Fig. 12
figure 12

Mid-span longitudinal and top surface concrete strain of tested beam specimens

Table 10 Strain characteristics in longitudinal reinforcement and concrete of shallow wide beam specimens

Load deflection behavior

The load deflection curves measured at the mid-span of beams specimens were shown in Fig. 13. In general, using web shear stirrup reinforcement increased the maximum failure load by 5.62% as well as the use of glass fiber segments’ random distribution as concrete reinforcement with web shear stirrup reinforcement increases the maximum failure load up to 11.62%.

Fig. 13
figure 13

Load deflection at mid-span of tested beam specimens HB1, HB2, HB3, HB4, and HB5

As shown in Table 11, a reduction in a failure load at increasing the level of short glass fiber percentage over 1% was observed, and this may be attributed to poor bonding between concrete particles materials. And the traditional stirrup reinforcement with glass fibers as HB3, HB4, and HB5 increased the failure load by about 9.5%, 11.62%, and 11.37%, respectively, compared to control beam HB1 without web shear stirrup reinforcement. So, from this result, it can be concluded that the use of web shear stirrup reinforcement in shallow wide reinforced concrete beam increasing in failure load capacity due to web stirrups significantly increases the shear resistance of the shallow wide reinforced concrete beam. In addition, the use of glass fiber as segments in the shallow wide beam can increase and enhance the strengthening of shallow wide beam against shear stresses.

Table 11 Comparison between the strength characteristics of specimens

Reduction in mid-span deflection HB2 uses web shear stirrup reinforcement by 30.98% compared with control beam HB1, although increasing in the maximum load capacity in HB2. It can be observed also that the use of glass fiber segments distributed randomly along shallow wide beam can decrease the deflection up to 10.50% although increasing the maximum load capacity compared with control beam specimen HB1.

Increasing in short glass fiber percentage of reinforced concrete shallow wide beams up to 1.5% leads to increasing in deflection by 10.68% compared with HB1, this is may be referring to increasing in maximum load failure capacity and\or increasing in glass fiber segments ratio leads to make a weakness of concrete.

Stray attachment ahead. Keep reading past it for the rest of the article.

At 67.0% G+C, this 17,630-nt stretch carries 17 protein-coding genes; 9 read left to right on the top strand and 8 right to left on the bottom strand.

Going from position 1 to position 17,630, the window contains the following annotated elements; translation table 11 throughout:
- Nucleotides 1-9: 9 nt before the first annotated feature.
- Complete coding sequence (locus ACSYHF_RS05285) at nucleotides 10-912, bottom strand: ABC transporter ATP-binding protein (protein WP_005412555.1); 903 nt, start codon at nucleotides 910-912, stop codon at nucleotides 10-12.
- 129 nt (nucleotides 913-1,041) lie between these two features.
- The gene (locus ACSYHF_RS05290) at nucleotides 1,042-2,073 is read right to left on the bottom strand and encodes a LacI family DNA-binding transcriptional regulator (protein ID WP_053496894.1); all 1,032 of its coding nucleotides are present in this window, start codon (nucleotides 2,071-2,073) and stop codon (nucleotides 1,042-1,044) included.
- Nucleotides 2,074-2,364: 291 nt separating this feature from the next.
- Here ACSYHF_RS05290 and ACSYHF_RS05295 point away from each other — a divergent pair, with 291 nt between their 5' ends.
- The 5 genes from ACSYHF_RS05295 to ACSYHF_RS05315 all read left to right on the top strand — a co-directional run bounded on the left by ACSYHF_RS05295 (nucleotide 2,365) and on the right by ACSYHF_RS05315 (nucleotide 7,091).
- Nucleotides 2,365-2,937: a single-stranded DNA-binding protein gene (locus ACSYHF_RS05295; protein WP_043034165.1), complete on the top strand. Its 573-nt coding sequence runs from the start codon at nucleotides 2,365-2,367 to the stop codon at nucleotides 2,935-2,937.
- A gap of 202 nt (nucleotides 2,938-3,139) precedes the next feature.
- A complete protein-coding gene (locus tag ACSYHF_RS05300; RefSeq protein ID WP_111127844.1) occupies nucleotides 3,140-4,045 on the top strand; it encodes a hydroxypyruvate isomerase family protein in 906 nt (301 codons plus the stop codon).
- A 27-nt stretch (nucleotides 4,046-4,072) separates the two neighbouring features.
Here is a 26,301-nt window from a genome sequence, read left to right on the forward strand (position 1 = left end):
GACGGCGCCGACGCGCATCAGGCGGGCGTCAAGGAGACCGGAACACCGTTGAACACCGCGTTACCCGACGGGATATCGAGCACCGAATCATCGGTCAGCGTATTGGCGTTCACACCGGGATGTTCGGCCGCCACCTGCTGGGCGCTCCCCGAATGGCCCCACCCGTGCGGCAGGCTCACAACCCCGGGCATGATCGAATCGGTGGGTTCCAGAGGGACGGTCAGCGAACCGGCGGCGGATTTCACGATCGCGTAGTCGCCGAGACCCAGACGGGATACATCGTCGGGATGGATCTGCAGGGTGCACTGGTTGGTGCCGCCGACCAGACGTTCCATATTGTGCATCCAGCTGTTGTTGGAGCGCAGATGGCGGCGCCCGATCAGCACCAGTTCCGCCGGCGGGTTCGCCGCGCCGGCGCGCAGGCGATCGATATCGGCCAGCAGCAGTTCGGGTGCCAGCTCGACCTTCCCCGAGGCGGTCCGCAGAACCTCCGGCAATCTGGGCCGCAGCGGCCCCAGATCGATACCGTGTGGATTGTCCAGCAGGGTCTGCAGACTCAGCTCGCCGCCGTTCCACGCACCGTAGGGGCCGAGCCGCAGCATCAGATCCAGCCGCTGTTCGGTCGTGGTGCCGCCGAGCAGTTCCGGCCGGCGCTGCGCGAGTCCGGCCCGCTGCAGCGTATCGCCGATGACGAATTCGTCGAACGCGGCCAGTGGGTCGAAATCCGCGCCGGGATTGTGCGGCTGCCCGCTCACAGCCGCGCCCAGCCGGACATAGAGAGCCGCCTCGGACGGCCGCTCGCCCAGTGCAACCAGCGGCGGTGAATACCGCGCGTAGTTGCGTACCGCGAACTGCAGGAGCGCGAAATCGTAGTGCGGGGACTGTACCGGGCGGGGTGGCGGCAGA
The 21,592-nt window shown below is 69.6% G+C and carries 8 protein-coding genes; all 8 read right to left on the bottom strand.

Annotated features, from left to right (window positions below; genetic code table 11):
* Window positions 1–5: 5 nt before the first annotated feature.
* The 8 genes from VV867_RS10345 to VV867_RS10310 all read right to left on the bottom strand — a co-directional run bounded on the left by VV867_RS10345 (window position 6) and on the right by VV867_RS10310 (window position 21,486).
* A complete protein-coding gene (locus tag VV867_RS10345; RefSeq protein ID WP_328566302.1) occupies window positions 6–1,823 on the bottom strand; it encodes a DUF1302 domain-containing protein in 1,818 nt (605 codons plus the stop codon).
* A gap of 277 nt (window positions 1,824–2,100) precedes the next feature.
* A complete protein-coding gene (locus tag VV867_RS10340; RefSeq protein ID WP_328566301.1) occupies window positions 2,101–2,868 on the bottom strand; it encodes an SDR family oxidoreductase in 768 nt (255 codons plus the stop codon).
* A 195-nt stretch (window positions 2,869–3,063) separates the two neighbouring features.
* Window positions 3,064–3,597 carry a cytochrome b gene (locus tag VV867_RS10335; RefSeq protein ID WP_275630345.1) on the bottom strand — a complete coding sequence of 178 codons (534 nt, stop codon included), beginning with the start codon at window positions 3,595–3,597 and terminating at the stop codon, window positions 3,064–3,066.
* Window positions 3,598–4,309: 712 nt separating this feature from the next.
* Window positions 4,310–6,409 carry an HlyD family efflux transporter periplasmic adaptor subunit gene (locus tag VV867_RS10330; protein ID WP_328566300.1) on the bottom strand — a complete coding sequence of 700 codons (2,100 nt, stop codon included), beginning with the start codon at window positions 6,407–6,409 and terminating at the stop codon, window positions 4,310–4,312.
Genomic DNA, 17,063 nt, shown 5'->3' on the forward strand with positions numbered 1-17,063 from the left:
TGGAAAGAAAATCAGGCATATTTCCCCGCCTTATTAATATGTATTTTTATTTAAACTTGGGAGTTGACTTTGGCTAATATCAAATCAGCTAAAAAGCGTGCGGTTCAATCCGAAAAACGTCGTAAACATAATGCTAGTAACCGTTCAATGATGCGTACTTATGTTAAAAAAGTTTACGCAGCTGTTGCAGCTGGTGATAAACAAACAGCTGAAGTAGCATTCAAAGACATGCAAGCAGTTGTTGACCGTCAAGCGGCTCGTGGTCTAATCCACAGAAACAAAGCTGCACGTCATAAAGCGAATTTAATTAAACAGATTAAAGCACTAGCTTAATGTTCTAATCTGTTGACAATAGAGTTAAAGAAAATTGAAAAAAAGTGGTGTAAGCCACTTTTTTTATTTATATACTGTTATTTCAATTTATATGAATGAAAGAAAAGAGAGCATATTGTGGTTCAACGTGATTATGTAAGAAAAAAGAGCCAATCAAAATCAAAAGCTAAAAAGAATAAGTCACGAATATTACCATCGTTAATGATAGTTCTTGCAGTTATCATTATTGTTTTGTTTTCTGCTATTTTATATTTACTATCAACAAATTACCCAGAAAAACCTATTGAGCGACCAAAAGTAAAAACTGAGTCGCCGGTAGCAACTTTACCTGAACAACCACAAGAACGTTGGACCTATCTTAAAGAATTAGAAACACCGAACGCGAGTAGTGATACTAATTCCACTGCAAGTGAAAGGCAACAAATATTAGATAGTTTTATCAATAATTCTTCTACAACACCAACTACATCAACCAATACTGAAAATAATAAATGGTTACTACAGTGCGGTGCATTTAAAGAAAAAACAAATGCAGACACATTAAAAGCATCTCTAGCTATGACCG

Increasing in the deflection of HB1 compared with all remaining reinforced concrete beam specimens HB2, HB3, HB4, and HB5 at the same load level can be observed as shown in Fig. 13, referring to the use of short glass fiber in concrete beams which have a high tensile resistance against cracks in the tension zone of beam regarding to its capability to tensile strength as previously shown in Table 8.

By increasing in glass fiber segments percentage in shallow wide beam web shear stirrup reinforcement by 0.5%, 1%, and 1.5%, it can be seen that the deflection at yield was increased with 21.62%, 14.86%, and 38.51% compared with HB2. Although the decreasing of yielding load, this is attributed to the glass fiber segments’ random distribution in the shallow wide beam can be contributed to increase the shear strength of concrete. And although the increasing of the maximum loading capacity of specimens HB3, HB4 the decreasing in deflection at ultimate load compared with HB1 can be observed also.

Ductility and stiffness

Ductility refers to a material’s ability to withstand permanent deformation under a tensile load without rupture. In this study, the ductility of all tested specimens was represented by calculating the ratio of maximum displacement to yield displacement, both measured at mid-span [9]. Figure 14 shows that the ductility of all tested beam specimens.

Fig. 14
figure 14

Ductility of tested shallow wide beams

it can be observed that the shallow wide beam specimens HB1 and HB2 deflections values along beam span between yielding and ultimate loads were closely nearby. And increasing in glass fiber percentages in specimens leads to increasing in the difference values of deflections between yielding and ultimate load as shown in the figures below. This is attributed to the use of glass fiber in shallow wide reinforced concrete beams increasing of specimen ductility and enhanced beam behavior against shear stresses.